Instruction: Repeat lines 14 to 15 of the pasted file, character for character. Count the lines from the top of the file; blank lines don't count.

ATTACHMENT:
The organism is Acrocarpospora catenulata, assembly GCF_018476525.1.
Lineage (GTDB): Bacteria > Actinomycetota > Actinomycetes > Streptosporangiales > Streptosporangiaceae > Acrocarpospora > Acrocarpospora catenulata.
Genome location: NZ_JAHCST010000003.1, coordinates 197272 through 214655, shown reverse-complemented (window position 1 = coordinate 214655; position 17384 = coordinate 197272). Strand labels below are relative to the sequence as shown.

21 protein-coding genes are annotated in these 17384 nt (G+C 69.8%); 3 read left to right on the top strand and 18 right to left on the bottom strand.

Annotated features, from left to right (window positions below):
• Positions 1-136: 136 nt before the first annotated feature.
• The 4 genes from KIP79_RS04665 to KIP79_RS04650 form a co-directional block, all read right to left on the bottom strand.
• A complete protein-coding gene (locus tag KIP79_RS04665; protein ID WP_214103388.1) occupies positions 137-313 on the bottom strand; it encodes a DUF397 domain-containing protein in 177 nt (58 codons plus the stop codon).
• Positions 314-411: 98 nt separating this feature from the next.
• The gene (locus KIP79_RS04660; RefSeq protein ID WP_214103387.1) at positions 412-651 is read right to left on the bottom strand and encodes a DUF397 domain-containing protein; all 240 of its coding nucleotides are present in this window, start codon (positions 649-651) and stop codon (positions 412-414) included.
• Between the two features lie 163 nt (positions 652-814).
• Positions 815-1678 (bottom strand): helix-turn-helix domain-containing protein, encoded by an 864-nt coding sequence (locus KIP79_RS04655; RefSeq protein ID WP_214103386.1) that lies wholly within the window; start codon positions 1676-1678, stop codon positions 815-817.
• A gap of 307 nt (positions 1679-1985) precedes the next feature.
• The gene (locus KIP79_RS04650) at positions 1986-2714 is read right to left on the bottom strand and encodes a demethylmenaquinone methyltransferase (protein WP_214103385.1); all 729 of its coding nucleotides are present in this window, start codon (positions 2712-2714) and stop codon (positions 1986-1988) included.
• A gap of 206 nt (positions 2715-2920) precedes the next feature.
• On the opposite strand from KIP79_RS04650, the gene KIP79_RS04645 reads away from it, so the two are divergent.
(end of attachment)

• The gene (locus KIP79_RS04650) at positions 1986-2714 is read right to left on the bottom strand and encodes a demethylmenaquinone methyltransferase (protein WP_214103385.1); all 729 of its coding nucleotides are present in this window, start codon (positions 2712-2714) and stop codon (positions 1986-1988) included.
• A gap of 206 nt (positions 2715-2920) precedes the next feature.